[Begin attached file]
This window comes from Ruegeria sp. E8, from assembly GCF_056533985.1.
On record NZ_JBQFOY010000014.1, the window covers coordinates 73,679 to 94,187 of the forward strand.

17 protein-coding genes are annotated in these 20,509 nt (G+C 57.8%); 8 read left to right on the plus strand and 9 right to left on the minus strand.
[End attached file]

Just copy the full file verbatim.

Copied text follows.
This window comes from Ruegeria sp. E8, from assembly GCF_056533985.1.
On record NZ_JBQFOY010000014.1, the window covers coordinates 73,679 to 94,187 of the forward strand.

17 protein-coding genes are annotated in these 20,509 nt (G+C 57.8%); 8 read left to right on the plus strand and 9 right to left on the minus strand.